Tuesday, 17 October 2023
Questions without Notice
My question is to the Minister representing the Prime Minister, Senator Wong. Just prior to the election, the now Prime Minister posted a photograph of unleaded petrol advertised in Canberra at $1.759 per litre. He commented, 'Who remembers when petrol was under a dollar a litre?' Minister, since you came to government, can you remember the last time unleaded petrol, on average, cost less than $2 a litre?
No, I'm just waiting for Senator Cash to finish. When Senator Cash finishes talking at me, I might get to answer. I was calculating, because obviously I'm not in town much. I filled up the car, which is my mum's, actually, which I now have. And I was thinking, 'This reflects what we know, which is that people are hurting.' Fuel is much higher than we would all like, but, as you know, fuel is set by the global markets. You would know that petrol prices are set by global markets. What we can do is do something about getting wages moving again. What we can do is deliver cost-of-living relief through cheaper medicines. What we can do is deliver energy price relief.
I'm asked a cost-of-living question by a party that opposes cheaper medicines, a party that wants higher energy prices and a party that opposes cheaper child care. This is the party that pretend they care about Australians' cost of living.
As I said, fuel prices are set by global markets. What we can ensure is that the ACCC monitors petrol, but the reality is that the factors driving fuel prices are the international benchmark price and the value of the Australian dollar. The last time I looked it wasn't the Liberal Party's policy to fix the exchange rate. What we can do is deliver cost-of-living relief, which those opposite reflexively oppose.
COLBECK () (): According to the Australian Automobile Association, the peak motor body representing Australian motoring associations, households now spend more than $415 per week on transport costs—fuel—accounting for almost 16 per cent of their income. When will Australians see fuel prices come down, just as the Prime Minister promised they would if Labor was elected?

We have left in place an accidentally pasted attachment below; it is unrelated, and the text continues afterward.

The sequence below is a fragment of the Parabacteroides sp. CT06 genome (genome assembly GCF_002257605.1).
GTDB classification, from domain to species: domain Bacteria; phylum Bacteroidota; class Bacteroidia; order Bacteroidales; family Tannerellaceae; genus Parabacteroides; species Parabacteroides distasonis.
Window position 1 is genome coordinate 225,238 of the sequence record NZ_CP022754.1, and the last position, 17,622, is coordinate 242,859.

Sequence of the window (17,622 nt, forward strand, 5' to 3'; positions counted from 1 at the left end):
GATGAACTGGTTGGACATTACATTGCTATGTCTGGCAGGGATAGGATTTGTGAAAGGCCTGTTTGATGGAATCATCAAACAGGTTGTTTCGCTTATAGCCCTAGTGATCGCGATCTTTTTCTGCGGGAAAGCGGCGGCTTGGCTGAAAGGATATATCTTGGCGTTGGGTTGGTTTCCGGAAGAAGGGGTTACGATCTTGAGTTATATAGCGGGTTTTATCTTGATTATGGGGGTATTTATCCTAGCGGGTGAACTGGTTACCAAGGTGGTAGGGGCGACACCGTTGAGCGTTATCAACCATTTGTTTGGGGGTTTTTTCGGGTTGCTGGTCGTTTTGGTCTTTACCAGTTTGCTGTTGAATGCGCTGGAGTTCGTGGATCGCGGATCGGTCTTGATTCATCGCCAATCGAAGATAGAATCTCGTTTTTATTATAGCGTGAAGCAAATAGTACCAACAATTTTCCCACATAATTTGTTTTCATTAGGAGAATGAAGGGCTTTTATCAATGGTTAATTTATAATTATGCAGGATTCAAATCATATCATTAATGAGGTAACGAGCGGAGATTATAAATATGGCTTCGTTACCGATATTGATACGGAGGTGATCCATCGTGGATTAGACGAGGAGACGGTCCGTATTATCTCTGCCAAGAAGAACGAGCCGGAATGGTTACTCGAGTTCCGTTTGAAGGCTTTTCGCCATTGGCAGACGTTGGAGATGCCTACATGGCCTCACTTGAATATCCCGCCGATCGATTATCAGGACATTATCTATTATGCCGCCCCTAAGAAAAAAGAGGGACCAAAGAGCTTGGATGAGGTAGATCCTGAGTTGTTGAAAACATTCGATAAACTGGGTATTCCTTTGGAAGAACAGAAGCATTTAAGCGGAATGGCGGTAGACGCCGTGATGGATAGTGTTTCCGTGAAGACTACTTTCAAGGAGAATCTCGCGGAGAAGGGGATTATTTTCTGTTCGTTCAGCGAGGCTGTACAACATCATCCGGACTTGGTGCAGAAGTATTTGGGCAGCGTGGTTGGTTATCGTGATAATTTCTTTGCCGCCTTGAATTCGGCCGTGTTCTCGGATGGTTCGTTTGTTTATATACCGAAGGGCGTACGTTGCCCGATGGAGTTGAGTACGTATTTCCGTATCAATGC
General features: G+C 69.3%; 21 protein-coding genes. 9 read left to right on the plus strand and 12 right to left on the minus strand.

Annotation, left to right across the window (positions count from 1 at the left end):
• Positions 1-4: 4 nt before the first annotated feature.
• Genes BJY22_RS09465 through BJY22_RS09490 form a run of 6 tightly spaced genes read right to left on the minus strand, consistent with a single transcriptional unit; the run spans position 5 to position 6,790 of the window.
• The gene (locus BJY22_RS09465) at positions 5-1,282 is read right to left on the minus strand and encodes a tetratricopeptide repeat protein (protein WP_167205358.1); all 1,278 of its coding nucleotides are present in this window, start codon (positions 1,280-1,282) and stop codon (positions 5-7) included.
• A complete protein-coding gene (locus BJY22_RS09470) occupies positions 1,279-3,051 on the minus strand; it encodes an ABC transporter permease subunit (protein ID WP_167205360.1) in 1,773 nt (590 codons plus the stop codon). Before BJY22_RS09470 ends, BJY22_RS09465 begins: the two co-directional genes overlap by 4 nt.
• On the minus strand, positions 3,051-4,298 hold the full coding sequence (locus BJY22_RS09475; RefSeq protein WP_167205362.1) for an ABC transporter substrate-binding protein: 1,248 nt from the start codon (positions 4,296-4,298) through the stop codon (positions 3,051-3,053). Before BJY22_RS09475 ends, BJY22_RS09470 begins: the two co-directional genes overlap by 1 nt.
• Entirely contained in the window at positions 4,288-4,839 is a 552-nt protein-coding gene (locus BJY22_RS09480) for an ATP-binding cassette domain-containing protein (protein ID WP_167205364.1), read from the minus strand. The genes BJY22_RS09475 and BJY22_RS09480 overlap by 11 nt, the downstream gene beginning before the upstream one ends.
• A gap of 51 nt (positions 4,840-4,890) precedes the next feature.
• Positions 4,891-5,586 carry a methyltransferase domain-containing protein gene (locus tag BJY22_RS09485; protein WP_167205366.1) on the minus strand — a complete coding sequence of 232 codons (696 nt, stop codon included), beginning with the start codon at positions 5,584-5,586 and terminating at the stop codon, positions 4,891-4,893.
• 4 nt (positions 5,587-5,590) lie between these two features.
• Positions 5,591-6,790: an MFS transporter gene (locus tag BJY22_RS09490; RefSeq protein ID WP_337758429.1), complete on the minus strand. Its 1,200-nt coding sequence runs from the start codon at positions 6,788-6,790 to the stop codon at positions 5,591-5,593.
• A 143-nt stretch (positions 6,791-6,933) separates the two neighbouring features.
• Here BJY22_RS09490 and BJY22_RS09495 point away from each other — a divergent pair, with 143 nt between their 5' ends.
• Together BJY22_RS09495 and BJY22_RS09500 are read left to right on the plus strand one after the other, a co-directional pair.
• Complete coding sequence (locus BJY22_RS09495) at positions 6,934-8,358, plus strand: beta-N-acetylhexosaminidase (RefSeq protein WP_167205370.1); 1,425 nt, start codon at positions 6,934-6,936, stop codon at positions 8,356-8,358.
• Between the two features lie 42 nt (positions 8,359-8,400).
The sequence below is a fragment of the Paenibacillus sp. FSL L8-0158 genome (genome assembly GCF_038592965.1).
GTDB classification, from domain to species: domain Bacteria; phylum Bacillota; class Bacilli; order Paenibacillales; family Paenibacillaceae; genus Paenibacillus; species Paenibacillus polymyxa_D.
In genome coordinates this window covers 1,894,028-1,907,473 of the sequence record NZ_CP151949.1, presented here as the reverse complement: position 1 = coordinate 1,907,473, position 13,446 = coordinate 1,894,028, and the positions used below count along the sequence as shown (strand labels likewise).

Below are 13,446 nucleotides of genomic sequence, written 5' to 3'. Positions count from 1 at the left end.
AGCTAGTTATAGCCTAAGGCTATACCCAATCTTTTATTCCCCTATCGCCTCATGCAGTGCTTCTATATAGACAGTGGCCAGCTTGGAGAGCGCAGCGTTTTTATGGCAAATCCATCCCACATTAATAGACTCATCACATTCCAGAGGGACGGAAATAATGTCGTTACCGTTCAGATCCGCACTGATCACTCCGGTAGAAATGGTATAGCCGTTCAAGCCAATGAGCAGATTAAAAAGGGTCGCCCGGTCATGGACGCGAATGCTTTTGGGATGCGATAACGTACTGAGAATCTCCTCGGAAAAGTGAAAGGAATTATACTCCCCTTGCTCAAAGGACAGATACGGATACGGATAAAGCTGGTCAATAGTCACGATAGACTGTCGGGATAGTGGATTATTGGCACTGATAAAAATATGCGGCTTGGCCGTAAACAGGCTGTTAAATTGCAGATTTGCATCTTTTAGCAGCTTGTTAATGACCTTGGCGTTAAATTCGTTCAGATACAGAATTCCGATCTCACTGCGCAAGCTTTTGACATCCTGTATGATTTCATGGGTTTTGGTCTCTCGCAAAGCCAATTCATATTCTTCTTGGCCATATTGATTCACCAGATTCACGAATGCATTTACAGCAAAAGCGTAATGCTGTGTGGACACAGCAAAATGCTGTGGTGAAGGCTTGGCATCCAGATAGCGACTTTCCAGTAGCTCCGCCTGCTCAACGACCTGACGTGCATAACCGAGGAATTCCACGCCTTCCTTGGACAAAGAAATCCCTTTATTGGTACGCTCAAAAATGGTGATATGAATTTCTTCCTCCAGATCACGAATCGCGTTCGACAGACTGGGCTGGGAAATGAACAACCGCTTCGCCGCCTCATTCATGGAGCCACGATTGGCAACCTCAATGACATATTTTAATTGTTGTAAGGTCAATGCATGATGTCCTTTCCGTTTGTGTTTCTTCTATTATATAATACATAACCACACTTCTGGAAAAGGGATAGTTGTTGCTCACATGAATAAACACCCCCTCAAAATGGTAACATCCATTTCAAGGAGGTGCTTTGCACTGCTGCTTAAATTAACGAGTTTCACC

Two points. The first is, as I said—and you know this—the factors driving fuel prices are international markets and the value of the Australian dollar. You have no policies whatsoever to deal with either of those issues or to change what the fuel price would be. That's the first point.
The second point is: What are the factors that a government can control? What can the government do? The first is that it can be a government that actually thinks we want to get wages moving. We want to get wages moving so that people have more capacity to deal with some of these really challenging economic circumstances that the global economy is imposing on this country. Those of us on this side actually think getting wages moving again is a good idea. What do you think? You're a low-wage party. You're the party of lower wages, a deliberate design feature. Senator Cash, who now is very quiet, put in a submission talking about the importance of lower wages. I mean, really! (Time expired)
In another pre-election tweet, 32 days after Russia invaded Ukraine, the Prime Minister stated: 'When the cost of things like petrol go up, families have to make sacrifices. It can mean movie night is cancelled or kids miss out on important school trips.' Given his preoccupation with photo ops, does the Prime Minister realise the sacrifices families are now making as a result of his broken promises on petrol prices, energy bills and wages?
A go vernment senator: That was your guy!
I'll take the interjection from my side. Maybe you got the wrong Prime Minister, because the photo op guy was your guy, actually. Our guy and our people: we want higher wages. You want lower wages. We want energy price relief. You oppose it. We want cheaper medicines. You oppose it.
Opposition senators interjecting—
We want cheaper child care. You oppose it. And on and on and on. You're a bunch of frauds when it comes to cost of living, and people know it. People know you're not serious about cost of living. You've always been the party of lower wages and you always will be.